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Legislative Assembly for the ACT: 2001 Week 10 Hansard (29 August) . . Page.. 3695 ..

MR MOORE: That is the next thing we need-to seize caps because people are wearing them back to front. It is extraordinarily annoying to see them wearing them that way. Then there are skateboards. You know how annoying those skateboards are. People do dangerous things on them. I have seen them come down the steps out the front here. Seize them. Of course, you will have to give them back in due time. That is the obvious thing to do.

What else can we seize? As long as it does not affect middle-class people, it will be okay. We can seize it, and it will be fine. The things that we like are okay. We must be very careful. If you have a beer in your hand, we cannot have the police seize that, even though beer bottles cause terrible problems. What about reading material? I see people reading things I do not like. We should be able rip those things out of people's hands.

Mr Rugendyke is back with his law and order bill. Seize vehicles. This will solve the problem. This takes me back to the Second Assembly. Mr Connolly was an excellent debater. One of the techniques he used very effectively-I am sure members will remember this with some fondness-was the straw-man technique. He would build up a big problem and then introduce a solution to it. We now have the straw car technique from Dave Rugendyke. He builds up this great problem of straw tyres and straw cars. They are creating terrible problems for our society.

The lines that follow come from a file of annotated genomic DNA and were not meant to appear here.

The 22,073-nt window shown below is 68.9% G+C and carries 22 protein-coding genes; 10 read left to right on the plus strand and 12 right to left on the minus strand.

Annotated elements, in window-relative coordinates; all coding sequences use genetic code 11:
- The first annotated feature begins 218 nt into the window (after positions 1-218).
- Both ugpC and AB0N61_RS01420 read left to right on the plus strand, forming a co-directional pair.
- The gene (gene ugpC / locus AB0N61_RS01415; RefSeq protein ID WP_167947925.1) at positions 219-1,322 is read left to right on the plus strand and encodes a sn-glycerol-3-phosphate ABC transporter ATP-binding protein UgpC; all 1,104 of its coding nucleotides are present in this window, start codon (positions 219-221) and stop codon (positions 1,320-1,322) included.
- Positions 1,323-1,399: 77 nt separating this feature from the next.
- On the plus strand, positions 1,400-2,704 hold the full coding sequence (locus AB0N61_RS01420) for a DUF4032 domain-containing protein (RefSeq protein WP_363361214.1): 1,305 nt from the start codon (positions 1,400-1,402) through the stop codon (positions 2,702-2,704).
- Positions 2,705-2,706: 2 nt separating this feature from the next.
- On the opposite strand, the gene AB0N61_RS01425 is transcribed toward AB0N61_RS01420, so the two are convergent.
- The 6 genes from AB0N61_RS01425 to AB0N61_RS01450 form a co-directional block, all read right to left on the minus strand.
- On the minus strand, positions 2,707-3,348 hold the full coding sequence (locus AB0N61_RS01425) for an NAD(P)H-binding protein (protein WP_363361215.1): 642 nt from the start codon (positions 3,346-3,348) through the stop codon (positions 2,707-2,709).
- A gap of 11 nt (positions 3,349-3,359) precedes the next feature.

Look what it does to the roads. You may not realise this, but it leaves black marks on the roads. They are not straight black marks. They are black marks that snake down the road. How can we have that in a neat and tidy Canberra, particularly in the inner suburbs where we have a grid system and straight roads? It is not so bad where Mr Rugendyke lives in the electorate of Ginninderra, where the roads are nice and curvy. You do not want to seize cars there. I bet that the 16 cars that were seized were all seized around Braddon, or a great proportion of them were.

Young people like to look at each other's cars. They get a bit carried away and they burn out a tyre or two. Tyres are not cheap. There are probably some people here who, although I am sure they have not inhaled the smoke from the tyres, have probably let the clutch out at such a speed, no doubt accidentally, that the tyres squalled. They could have had their car seized if they had been 10 or 15 years younger.

This is over-the-top legislation. The punishment is totally out of proportion to the crime. That is what is wrong here. On the last private members day of the Fourth Assembly, we should give Mr Rugendyke's bill short shrift. We should say, "Let us leave this alone." If he comes back after the election and there is a big conservative majority in the next Assembly, he can introduce his bill then and we will have to drive more carefully. This is out of proportion and should be rejected.

MR RUGENDYKE (9.37), in reply: In closing the debate, I thank members who support this important piece of legislation. I know that when the police had this tool in the kitbag last time they used it wisely, cautiously and appropriately. They did not abuse it. I know they will use it in the same way if it is passed this evening. I am very pleased that the majority of members in the Assembly have agreed that these provisions should be reinstated in the appropriate legislation.

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